French car maker Renault is introducing Australia’s first genuine hot-hatch powered by a diesel engine in the form of the Megane RS dCi.
Renault will launch a diesel-powered version of its Megane RS hot-hatch in October.
The move to bring diesel performance to the hot-hatch market is indicative of heightened environmental awareness and an increased focus on reduced running costs.
The RenaultSport Megane RS dCi will come in five-door guise only and will be powered by a 127kW, 360NM 2.0-litre turbo-diesel engine.
The engine is the same unit that will debut locally on Renault’s Koleos softroader in September 2008.
Renault claims the RS dCi will complete the 0-100km/h sprint in 8.3 seconds, nearly two seconds slower than the turbocharged petrol version. But what it loses in straight-line performance, it makes up in fuel economy, sipping just 6.5 litres of diesel per 100km.
The new model is the latest in a rash of sporty diesel hatches from European makers, although the Megane RS dCi would become the first genuine hot-hatch with diesel power to reach Australia. Volkswagen sells a diesel version of its Golf GT sporty hatch but not its GTI hot-hatch.
Subaru Australia has said it is looking at introducing a diesel version of its iconic Impreza WRX, while Audi recently unveiled a A3 Clubsport hatchback concept featuring a powerful four-cylinder turbo diesel with 165kW and 400Nm.
Renault Australia communications manager Craig Smith says the diesel Megane will sit between the three-door RenaultSport model, which costs $37,990, and the five-door, which costs $42,490.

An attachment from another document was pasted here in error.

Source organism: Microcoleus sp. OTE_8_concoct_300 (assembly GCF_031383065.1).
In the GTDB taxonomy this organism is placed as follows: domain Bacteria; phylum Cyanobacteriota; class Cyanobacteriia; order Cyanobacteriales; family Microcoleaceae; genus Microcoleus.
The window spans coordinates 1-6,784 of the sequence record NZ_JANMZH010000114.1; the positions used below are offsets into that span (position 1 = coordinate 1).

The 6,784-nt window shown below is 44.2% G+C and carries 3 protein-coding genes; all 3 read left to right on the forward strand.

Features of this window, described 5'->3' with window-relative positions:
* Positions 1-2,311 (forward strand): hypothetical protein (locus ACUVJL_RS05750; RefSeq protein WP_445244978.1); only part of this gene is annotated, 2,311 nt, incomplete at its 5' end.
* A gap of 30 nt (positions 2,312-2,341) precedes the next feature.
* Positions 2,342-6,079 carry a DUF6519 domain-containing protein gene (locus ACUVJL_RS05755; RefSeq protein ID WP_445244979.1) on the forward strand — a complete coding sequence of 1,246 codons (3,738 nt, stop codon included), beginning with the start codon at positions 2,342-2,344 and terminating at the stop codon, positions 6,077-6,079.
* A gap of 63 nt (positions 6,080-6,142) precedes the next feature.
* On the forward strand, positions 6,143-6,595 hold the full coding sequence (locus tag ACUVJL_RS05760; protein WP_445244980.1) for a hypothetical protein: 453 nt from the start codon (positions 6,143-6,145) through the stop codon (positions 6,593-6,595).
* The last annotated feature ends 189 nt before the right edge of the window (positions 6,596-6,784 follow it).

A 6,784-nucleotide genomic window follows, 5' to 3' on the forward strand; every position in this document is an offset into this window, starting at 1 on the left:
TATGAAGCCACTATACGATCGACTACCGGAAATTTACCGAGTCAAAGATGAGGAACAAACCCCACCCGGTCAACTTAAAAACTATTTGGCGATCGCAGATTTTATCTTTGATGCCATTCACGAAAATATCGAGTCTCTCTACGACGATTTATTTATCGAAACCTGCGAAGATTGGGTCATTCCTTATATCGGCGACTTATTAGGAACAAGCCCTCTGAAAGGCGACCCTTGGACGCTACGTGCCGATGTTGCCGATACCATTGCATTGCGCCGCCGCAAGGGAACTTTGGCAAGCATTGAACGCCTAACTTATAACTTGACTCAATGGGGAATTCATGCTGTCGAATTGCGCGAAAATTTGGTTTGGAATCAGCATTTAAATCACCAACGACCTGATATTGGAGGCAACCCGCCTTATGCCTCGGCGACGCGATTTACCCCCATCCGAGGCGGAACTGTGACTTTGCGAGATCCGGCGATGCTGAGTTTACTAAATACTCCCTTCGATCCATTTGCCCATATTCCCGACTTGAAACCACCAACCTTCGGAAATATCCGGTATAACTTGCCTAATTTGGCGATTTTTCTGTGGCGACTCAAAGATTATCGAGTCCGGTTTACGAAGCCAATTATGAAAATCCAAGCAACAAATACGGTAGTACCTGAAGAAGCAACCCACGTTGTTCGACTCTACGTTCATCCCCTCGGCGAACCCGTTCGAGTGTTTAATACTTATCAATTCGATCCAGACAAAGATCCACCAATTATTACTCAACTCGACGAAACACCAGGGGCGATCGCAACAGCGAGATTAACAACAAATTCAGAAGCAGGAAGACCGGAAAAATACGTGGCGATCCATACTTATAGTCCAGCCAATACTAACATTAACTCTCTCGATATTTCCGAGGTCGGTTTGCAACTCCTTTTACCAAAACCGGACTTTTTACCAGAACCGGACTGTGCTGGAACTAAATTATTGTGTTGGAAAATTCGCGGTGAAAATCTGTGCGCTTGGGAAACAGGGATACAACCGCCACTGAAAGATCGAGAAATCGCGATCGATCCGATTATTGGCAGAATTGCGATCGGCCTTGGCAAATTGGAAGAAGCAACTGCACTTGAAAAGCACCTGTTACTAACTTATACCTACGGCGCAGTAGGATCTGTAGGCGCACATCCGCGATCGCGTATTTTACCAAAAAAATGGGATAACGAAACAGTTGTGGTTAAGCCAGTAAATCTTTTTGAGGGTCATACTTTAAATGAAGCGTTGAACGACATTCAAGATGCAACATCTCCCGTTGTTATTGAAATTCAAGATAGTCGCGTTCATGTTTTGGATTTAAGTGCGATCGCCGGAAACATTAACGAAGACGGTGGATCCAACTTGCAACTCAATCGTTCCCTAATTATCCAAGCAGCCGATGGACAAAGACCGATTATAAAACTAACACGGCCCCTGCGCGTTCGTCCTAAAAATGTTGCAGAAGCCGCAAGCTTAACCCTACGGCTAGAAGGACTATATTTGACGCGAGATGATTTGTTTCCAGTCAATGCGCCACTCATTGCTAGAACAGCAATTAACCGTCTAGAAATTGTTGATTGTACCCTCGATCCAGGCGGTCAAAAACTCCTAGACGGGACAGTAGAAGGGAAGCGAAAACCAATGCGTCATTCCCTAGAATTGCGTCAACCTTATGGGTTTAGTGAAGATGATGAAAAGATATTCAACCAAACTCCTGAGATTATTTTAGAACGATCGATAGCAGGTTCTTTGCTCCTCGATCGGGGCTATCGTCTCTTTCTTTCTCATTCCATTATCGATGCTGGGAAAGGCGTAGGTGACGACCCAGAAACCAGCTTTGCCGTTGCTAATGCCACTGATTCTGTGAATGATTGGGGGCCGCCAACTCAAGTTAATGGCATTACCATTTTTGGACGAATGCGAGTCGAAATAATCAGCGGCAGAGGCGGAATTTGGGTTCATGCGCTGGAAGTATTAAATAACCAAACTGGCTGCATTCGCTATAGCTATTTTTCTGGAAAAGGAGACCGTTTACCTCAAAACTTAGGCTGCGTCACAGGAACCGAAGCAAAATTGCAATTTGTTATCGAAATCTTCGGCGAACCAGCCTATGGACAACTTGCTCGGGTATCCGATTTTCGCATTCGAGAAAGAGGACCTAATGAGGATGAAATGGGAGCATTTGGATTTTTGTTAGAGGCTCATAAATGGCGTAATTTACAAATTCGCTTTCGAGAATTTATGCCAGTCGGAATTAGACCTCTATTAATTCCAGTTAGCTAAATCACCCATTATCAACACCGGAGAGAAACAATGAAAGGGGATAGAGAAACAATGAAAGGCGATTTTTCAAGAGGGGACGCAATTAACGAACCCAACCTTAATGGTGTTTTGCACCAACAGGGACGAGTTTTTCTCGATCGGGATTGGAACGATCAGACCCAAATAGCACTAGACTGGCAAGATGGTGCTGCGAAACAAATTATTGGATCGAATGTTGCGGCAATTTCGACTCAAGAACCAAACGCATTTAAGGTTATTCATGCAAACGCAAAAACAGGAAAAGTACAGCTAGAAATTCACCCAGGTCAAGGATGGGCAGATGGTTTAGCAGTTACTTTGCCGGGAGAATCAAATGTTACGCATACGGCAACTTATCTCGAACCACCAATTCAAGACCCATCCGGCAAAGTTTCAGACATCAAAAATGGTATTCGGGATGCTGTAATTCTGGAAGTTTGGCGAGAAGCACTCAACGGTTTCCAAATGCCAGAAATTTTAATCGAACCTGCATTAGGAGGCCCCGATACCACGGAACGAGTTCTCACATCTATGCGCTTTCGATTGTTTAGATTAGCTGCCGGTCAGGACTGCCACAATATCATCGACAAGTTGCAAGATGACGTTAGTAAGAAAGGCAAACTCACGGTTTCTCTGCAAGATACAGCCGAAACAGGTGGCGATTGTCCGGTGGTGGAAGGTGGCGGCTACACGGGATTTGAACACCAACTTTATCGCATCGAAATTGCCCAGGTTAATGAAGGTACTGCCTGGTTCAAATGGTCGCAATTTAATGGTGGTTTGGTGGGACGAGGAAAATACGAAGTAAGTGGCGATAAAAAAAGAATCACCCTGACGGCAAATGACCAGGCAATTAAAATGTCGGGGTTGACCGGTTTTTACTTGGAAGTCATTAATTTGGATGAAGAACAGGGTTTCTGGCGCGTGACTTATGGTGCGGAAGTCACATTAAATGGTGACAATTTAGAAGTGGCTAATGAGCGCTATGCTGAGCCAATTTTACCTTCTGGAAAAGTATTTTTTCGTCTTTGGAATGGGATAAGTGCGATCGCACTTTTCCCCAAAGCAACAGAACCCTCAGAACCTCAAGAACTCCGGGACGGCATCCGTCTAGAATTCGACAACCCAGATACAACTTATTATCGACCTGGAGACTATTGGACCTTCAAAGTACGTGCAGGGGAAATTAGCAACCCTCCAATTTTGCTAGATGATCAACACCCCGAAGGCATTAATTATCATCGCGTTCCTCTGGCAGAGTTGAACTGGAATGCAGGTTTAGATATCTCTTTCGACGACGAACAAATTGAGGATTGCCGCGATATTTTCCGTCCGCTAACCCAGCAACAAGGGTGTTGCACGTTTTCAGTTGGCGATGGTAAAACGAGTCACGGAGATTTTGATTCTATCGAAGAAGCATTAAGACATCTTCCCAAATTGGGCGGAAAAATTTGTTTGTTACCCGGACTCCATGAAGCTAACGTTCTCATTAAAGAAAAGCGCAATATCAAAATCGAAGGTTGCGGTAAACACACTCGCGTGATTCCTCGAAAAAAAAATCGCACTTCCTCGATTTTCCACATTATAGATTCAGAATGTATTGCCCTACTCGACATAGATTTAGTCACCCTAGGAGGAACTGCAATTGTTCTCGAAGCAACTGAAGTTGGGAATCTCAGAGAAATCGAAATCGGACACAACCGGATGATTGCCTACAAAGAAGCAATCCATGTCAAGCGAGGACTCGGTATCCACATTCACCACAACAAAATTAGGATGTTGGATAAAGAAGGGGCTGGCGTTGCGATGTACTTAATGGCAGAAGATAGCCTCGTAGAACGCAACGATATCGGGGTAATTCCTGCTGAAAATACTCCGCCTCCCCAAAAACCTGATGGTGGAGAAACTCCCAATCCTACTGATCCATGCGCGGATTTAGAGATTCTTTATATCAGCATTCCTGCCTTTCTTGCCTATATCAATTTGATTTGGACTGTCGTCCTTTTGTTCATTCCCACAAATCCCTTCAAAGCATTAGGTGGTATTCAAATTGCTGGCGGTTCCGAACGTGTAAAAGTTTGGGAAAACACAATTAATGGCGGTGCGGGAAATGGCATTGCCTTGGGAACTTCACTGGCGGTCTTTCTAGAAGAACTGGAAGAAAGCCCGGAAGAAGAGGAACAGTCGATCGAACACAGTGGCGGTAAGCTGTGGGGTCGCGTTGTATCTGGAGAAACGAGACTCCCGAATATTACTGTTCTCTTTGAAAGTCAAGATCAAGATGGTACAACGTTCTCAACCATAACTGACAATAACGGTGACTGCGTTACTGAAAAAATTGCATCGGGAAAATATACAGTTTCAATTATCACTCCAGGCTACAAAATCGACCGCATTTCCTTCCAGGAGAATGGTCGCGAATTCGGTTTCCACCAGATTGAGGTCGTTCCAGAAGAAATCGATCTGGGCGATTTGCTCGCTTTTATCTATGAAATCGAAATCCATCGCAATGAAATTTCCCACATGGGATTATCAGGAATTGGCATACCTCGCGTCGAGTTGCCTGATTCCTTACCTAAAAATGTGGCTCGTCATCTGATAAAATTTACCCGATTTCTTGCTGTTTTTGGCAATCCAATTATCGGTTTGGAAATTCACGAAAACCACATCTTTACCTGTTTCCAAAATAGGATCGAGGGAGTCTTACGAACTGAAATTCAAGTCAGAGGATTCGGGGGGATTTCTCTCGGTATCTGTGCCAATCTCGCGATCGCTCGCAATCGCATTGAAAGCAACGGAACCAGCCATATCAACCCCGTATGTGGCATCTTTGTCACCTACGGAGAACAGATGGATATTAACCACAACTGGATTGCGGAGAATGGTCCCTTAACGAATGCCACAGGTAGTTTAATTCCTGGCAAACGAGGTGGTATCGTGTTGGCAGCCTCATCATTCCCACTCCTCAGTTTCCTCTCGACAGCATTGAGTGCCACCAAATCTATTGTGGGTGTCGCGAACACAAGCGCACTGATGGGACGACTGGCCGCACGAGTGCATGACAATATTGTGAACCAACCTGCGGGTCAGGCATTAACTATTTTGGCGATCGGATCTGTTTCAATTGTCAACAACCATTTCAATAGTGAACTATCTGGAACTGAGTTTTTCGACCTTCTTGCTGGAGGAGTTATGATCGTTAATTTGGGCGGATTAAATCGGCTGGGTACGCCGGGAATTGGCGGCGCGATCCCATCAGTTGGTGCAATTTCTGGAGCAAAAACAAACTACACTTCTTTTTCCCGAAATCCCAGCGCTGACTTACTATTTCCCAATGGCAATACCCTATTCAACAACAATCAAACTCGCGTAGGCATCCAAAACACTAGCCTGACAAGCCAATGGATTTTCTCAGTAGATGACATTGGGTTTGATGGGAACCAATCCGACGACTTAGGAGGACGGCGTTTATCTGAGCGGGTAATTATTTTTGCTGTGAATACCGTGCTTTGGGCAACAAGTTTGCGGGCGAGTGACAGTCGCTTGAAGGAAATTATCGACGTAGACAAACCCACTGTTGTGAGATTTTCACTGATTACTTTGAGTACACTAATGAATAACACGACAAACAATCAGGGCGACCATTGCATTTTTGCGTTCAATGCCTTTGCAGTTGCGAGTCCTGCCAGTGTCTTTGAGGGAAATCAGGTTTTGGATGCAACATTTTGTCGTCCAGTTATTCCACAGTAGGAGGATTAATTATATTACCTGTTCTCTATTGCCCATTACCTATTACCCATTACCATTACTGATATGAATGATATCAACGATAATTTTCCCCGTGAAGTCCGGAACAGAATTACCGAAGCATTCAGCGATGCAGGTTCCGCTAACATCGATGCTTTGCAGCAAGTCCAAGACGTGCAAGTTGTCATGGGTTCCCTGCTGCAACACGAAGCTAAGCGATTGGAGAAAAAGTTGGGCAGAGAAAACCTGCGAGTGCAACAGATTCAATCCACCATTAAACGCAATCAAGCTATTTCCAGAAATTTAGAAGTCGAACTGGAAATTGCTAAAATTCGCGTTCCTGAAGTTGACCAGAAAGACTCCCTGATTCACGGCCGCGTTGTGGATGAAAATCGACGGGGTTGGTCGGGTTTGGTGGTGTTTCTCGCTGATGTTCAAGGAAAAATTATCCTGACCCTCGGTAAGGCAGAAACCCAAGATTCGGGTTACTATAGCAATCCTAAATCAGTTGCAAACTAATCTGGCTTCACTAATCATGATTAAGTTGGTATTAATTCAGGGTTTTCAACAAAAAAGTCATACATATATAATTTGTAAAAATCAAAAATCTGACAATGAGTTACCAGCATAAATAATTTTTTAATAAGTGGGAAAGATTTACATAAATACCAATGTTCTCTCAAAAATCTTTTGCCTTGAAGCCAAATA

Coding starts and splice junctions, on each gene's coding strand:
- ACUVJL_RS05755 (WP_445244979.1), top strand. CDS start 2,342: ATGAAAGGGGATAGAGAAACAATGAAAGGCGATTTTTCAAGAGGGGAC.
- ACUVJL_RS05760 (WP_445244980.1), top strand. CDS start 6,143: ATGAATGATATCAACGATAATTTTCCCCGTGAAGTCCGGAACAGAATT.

“It’s not going to be a volume seller for us but we do see a niche for it. It will attract a different type of buyer to the Renault brand,” he says.
The 2.0-litre diesel develops maximum torque of 360Nm at a low 2000rpm and maximum 127kW of power at 3750rpm. Power is put to the ground through a six-speed manual gearbox.
Under the skin, the diesel version of the Renault Megane RS has basically the same suspension set-up as the petrol RS, although the front springs have been tuned to take into account the extra weight of the diesel engine over the car’s nose. The steering has also been altered to cope with the different weight distribution.
Larger Brembo brakes and 18-inch alloy wheels complete the package.
The Megane RS dCi is part of a model reshuffle for the RenaultSport brand in Australia, which begins with the arrival of the new RenaultSport Clio 197 in July 2008.
The Clio will be pricey – about $37,000 – and will effectively replace the three-door Megane as the entry level hot hatch in the Renault range.
Smith says people will still be able to order a three-door Megane, but the company’s marketing push will be behind the Clio.
The Clio is powered by a normally aspirated 2.0-litre petrol engine that produces 145kW at 7250rpm.
Renault claims the hatch will accelerate from 0-100km/h in 6.9 seconds.
As with the Megane RS range, the Clio RS will get a unique suspension set-up. It will also have a longer wheelbase and wider front and rear tracks for greater stability.
Renault claims the Clio’s aerodynamic package has been developed in collaboration with its Formula One program.
Part of the package is an air diffuser in the rear bumper. The diffuser is designed to reduce rear-end lift and improve high-speed stability by sucking the rear of the car to the road at high speed. Renault claims the diffuser creates up to 40kg of downforce at high speeds.
The new hatches form part of a busy few months for the French brand, which has languished in relative anonymity in recent years while some of its European rivals, most notably Volkswagen, have experienced explosive sales growth.
The real weirdness, is that the Mazda3 Turbo-diesel has 360nm from it’s 2.0 in all it’s guises and hardly gets a mention anywhere..
Mazda, what are you doing to promote what might be the best kept secret in diesel hot-hatches?